In the design of an inventive circuit arrangement it is started out from the observation that an on-chip capacity ensures that the voltage of the individual supply branches is constant, i.e. that the potential difference between the first supply potential VDD and the first reference potential VSS is constant, and that the potential difference between the second supply potential VDDQ and the second reference potential VSSQ is constant. Expressed in formulae,
(VDD-VSS)=constant,
(VDDQ-VSSQ)=constant
applies.

Assuming that the first circuit domain and the second circuit domain work with a supply voltage equal in magnitude,
(VDD-VSS)=(VDDQ-VSSQ)
applies.

In the following, the conditions at the transition between the first circuit domain 250 coupled to the first supply potential VDD and the first reference potential VSS and the second circuit domain 252 coupled to the second supply potential VDDQ and the second reference potential VSSQ are examined. Here, it is assumed that the first transmission stages in the second circuit domain 252 are inverters 240, 246, with an n-channel field effect transistor and a p-channel field effect transistor, wherein the source terminal of the n-channel field effect transistor is coupled to the second reference potential VSSQ, and wherein the source terminal of the p-channel field effect transistor is coupled to the second supply potential VDDQ.

In the following, the first circuit branch 222 will exemplarily be considered, but the considerations are also transferable to the second circuit branch 220. For a rising edge at the boundary 256 between the first circuit domain 250 and the second circuit domain 252, the n-channel field effect transistor of the first inverter in the second circuit domain 252, i.e. here the second inverter 246, has to discharge its output node DX. If the input of the inverter 246 is controlled quickly enough, the transition of the input signal may be neglected. Under this condition, the gate terminal of the n-channel field effect transistor is at the first supply potential VDD, whereas its source terminal is at the second reference potential VSSQ. At the beginning of the switching operation, the n-channel field effect transistor is in a saturation operation range, and, in good approximation, the discharge cuffent for the output node DX is exclusively a function of the gate-source voltage:
I_discharge=I(VDD-VSSQ).

On the other hand, the p-channel field effect transistor of the inverter 246 has to charge its output node DX at a transition between the first circuit domain 250 and the second circuit domain 252 at a falling input edge. For the accompanying charge current,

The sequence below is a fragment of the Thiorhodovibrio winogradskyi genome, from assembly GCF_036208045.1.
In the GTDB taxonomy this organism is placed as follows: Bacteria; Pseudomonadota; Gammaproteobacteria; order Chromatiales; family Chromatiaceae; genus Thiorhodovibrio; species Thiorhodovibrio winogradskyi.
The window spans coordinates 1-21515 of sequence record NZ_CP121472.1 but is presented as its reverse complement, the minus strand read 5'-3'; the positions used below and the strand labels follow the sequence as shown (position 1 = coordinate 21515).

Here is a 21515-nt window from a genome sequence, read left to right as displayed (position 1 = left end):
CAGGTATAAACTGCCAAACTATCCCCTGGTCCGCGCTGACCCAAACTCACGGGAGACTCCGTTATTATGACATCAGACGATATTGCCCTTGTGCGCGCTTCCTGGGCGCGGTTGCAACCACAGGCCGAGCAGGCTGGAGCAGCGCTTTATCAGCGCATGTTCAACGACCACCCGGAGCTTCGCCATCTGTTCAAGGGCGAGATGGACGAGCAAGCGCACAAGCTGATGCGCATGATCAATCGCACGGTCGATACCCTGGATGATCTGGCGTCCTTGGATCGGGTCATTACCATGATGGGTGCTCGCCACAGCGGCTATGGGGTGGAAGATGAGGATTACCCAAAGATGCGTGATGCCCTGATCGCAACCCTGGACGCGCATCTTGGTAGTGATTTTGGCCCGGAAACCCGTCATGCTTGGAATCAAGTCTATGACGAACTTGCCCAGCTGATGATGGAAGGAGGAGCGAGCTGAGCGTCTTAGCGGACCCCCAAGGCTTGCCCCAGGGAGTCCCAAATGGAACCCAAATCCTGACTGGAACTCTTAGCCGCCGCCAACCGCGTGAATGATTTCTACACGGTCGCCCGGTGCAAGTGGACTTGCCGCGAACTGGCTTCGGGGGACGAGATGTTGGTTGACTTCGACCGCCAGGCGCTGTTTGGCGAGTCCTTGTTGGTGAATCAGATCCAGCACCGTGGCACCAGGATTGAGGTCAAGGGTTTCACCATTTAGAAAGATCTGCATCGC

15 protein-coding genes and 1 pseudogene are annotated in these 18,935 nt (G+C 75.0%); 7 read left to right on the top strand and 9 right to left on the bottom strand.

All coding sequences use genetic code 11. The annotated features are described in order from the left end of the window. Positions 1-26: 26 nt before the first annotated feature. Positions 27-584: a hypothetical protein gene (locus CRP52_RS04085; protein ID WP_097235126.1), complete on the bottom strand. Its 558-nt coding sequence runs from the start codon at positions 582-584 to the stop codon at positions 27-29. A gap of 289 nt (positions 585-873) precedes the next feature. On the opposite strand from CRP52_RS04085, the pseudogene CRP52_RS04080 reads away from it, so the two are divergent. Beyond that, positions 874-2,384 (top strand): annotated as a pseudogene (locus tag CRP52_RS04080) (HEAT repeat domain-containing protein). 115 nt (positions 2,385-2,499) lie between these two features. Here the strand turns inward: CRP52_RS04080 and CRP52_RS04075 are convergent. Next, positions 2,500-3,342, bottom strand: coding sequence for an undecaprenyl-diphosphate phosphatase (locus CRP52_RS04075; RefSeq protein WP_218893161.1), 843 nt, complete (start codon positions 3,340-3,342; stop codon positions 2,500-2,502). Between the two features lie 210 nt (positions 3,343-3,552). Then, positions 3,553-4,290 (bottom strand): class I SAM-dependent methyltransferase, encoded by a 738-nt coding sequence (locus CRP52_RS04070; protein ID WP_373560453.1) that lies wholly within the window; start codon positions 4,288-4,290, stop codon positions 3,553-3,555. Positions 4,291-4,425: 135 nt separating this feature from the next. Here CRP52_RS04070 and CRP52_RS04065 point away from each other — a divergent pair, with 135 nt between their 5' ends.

I_charge=I(VDDQ-VSS)
applies.

Here, it is assumed that the first reference potential and the second reference potential as well as the first supply potential VDD and the second supply potential VDDQ may differ by a potential difference ΔV, wherein:
VSSQ=VSS+ΔV
and
VDDQ=VDD+ΔV
applies.

If the second reference potential VSSQ for example increases by ΔV in positive direction, the second supply potential follows this increase, as fixed by the assumption
VDDQ-VSSQ=constant.

Hence, for the discharge current, one may write:
I_discharge=I(VDD-VSSV).

For the corresponding charge current at a negative edge at the input of the inverter 246,
I_charge=I(VDD-VSS+ΔV)
applies.

Thus, it can be noted that, for a positive fluctuation of the second reference potential VSSQ with reference to the first reference potential VSS, a rising edge is transmitted in decelerated manner by the inverter 256 to its output due to a decreased discharge current I_discharge at the transition between the first and second circuit domains 250, 252, and that a falling edge is transmitted in accelerated manner due to an increased charge current I_charge at the transition between the first circuit domain 250 and the second circuit domain 252. According to a linear approximation, however, it is expected that the average delay is constant:
(I_discharge+I_charge)=constant.

Hence, by combination of the propagation of a rising and a falling edge at the boundary 256 between circuit domains 250, 252 coupled to various supply and reference potentials VDD, VDDQ, VSS, VSSQ, signal propagation in which propagation time differences caused by potential fluctuations are decreased or suppressed may be achieved.

A simple circuit realizing this central idea is shown in FIG. 2. The input signal at the input node 230 is transmitted via two signal paths passing in a second circuit branch 220 and a first circuit branch 222. Each signal path consists of two inverters 240, 242; 244, 246. The output-side stages formed by the fourth inverter 242 and the second inverter 246 are both coupled to the second supply potential VDDQ and the second reference potential VSSQ. The output-side stages 242, 246 both drive the common output node DX. The boundary 256 between the first circuit domain 250 and the second circuit domain 252 runs between the input node 230 and the input of the third inverter 240 as well as between the first inverter 244 and the second inverter 246. Thus, there are two transitions between the supply potential domains, at which mutually complementary signals or edges are present. Thus, on the one hand, a signal the logic value of which is equal to the input signal and also a signal the logic value of which is complementary to the logic value of the input signal are transmitted across the boundary 256 between the two circuit domains 250, 252. At each switching transition, both a rising and a falling edge are transmitted from the first circuit domain 250 to the second circuit domain 252. Correspondingly, averaging of the edge position may take place. The combination of the outputs of the two circuit branches 220, 222 ensures that the signal at the output node DX as opposed to the signal at the input node 230 has a signal propagation time corresponding to about the mean value of the signal propagation times in the two circuit branches 220, 222.